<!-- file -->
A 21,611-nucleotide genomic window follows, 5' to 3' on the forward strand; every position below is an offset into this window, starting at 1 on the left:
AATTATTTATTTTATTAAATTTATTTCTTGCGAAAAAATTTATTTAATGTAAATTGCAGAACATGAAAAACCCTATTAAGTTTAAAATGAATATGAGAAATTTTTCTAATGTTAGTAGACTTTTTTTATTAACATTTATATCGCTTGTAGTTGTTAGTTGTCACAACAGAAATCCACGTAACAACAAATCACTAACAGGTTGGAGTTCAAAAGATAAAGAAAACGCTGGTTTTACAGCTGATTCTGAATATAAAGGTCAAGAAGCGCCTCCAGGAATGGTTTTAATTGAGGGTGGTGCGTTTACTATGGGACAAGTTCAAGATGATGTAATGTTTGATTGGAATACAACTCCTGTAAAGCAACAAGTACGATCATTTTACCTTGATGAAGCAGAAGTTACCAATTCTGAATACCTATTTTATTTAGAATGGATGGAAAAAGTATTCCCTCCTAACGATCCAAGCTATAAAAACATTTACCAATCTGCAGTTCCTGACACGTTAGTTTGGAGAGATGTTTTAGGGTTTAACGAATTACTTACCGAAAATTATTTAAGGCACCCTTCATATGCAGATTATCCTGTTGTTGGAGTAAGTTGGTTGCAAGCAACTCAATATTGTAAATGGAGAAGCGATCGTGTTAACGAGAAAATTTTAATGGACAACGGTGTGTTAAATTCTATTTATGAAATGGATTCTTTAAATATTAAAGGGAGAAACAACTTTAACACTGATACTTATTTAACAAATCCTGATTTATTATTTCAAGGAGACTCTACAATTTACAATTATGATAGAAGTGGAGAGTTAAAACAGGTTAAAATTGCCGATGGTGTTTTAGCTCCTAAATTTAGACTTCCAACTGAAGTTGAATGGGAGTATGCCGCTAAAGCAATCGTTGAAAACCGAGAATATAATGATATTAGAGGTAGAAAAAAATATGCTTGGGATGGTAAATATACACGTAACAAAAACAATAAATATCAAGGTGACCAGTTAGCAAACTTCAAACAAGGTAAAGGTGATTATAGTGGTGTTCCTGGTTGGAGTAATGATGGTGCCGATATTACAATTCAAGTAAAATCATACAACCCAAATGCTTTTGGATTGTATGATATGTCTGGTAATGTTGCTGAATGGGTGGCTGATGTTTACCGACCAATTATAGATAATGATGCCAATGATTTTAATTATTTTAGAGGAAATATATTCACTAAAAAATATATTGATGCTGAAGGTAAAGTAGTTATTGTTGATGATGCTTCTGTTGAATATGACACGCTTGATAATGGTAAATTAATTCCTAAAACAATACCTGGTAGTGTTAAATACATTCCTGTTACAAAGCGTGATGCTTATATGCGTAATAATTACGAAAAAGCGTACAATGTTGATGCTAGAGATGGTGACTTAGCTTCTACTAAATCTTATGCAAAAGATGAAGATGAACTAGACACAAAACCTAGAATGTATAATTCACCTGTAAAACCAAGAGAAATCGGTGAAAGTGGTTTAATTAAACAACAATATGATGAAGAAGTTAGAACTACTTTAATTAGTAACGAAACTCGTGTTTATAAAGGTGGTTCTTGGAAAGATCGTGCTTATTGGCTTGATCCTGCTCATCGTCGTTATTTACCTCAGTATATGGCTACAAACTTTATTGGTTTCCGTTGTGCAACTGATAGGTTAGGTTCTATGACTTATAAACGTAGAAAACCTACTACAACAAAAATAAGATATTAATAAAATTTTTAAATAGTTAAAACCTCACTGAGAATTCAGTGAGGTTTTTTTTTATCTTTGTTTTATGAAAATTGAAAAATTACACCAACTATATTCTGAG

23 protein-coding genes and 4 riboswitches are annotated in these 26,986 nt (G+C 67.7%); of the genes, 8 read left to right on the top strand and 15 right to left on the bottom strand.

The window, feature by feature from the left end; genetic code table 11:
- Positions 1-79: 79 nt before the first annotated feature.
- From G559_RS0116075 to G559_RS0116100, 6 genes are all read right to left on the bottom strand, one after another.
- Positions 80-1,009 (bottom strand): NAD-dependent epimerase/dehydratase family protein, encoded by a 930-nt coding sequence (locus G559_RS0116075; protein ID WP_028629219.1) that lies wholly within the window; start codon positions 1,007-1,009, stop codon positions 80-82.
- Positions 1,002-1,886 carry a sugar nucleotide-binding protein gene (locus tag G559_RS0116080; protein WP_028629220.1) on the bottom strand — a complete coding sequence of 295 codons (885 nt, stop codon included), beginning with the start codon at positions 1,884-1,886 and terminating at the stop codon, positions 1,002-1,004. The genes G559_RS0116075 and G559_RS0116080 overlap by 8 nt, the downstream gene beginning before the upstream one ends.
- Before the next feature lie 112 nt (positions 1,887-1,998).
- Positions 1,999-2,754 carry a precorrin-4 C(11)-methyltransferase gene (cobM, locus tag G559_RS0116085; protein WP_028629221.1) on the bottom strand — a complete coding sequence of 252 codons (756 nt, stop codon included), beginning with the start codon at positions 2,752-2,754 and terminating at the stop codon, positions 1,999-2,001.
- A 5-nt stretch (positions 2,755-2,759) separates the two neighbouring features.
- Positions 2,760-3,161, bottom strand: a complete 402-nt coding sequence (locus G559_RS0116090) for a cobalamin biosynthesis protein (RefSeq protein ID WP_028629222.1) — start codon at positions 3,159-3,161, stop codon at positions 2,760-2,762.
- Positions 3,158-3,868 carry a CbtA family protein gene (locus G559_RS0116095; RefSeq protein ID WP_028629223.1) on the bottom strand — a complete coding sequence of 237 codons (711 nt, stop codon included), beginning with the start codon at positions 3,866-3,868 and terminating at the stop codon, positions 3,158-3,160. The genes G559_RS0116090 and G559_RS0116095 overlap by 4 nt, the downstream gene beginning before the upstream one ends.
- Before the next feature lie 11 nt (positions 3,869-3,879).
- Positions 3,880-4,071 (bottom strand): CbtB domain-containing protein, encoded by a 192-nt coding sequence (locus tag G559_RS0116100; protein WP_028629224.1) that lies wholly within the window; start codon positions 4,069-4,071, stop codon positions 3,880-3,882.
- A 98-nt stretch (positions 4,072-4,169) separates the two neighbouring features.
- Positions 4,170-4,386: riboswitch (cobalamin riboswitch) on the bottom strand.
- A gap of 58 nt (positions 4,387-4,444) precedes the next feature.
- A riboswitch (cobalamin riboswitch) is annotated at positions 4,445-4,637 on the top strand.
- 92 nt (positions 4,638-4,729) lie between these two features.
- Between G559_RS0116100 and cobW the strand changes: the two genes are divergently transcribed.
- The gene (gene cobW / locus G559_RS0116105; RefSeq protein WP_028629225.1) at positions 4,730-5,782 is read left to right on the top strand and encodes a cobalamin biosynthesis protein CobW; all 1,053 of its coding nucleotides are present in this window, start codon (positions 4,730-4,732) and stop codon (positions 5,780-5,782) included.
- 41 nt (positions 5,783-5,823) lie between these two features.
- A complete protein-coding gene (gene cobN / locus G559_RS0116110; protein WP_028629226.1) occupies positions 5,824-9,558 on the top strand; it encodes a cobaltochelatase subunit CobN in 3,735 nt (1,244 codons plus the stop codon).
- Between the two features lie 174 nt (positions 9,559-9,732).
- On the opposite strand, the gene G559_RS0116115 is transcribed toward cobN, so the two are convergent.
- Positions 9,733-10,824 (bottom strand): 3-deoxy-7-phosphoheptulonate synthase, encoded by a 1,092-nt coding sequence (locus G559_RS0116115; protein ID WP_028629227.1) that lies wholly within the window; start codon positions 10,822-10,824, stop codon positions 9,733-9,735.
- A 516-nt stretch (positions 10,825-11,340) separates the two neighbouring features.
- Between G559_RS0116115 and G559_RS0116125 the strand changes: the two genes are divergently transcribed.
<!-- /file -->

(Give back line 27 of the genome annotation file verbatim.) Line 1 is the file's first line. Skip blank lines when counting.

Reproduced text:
- Positions 9,733-10,824 (bottom strand): 3-deoxy-7-phosphoheptulonate synthase, encoded by a 1,092-nt coding sequence (locus G559_RS0116115; protein ID WP_028629227.1) that lies wholly within the window; start codon positions 10,822-10,824, stop codon positions 9,733-9,735.